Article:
Ad Wars: McCain and the Redefinition of Hope
Let's take a look at the ad:
The ad is, as nearly every commercial during his successful primary campaign was, heavy on McCain's personal resume -- particularly his captivity and torture in Vietnam.
It begins with a startling contrast between the "Summer of Love" and Woodstock and McCain's own "love of country" as demonstrated by his five years as a prisoner of war.
"Before party, polls and self, America," intones the ad's narrator before reciting a litany of reforms -- campaign finance, military -- that McCain instituted once he came to Congress in the mid 1980s. "He took on presidents, partisans and popular opinion," says the ad's narrator.
His biography dispensed, the meat of the ad emerges: a critique of Obama's message of hope.
"McCain doesn't always tell us what we hope to hear," the narrator says. (Italics added by The Fix.) "Beautiful words cannot make our lives better but a man who has always put his country and her people before self, before politics, can."
And, just in case you missed the message, (and, to be honest, how could you) the ad ends: "Don't hope for a better life, vote for one."
The McCain campaign is playing a dangerous but necessary game here. Poking holes in the idea of "hope" was tried -- unsuccessfully -- by Hillary Rodham Clinton in the primary.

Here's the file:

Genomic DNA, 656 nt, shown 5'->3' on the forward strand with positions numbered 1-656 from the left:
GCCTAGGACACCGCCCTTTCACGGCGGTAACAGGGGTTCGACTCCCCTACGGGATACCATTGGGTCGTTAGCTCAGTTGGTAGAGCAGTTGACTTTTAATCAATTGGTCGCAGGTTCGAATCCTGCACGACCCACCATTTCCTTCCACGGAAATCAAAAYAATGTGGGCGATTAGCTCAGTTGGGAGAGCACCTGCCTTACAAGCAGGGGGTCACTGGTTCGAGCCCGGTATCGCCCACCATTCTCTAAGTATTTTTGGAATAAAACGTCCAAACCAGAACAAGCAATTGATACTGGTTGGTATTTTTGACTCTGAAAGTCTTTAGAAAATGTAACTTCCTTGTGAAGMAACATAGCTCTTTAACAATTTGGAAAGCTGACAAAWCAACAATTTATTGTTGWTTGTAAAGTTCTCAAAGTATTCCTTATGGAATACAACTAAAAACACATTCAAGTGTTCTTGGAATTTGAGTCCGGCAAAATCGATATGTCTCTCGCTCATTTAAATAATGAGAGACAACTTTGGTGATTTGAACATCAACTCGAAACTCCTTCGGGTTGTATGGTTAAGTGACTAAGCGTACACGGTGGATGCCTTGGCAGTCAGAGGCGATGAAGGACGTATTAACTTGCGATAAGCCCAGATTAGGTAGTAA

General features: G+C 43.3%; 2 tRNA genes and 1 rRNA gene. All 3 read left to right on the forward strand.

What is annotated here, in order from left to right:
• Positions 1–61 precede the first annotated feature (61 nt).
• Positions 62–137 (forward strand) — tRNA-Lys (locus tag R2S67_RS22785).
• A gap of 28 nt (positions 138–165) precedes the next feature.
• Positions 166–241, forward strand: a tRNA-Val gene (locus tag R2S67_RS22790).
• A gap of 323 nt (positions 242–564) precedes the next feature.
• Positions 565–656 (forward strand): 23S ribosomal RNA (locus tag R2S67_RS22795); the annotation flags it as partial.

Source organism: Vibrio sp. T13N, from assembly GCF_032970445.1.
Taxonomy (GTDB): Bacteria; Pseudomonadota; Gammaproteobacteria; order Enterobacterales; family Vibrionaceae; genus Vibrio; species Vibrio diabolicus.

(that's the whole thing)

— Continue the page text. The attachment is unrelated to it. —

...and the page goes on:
Time and time again, the New York senator sought to make the case that while Obama talked a good game, that flowery rhetoric alone would not bring about the change needed for the country. And, time and time again, Obama pointed to his accomplishments in the state senate and decried Clinton's "old" attack politics.
Expect more of the same from Obama in the general election. After all, why mess with success?
McCain's campaign knows, on the other hand, that if Obama is allowed to be the candidate of voters' hopes and dream, the Arizona Republican will almost certainly come up on the short end in November. McCain must make Obama's message of hope look hollow -- an attempt to talk his way out of problems rather than make hard decisions and govern the country out of its current morass.
This ad -- which is running in Colorado, Iowa, Michigan, Missouri, New Hampshire, New Mexico, Nevada, Ohio, Pennsylvania, Virginia and Wisconsin -- is the start of an extended campaign to redefine hope. Whether it works will be central to McCain's chances in November.
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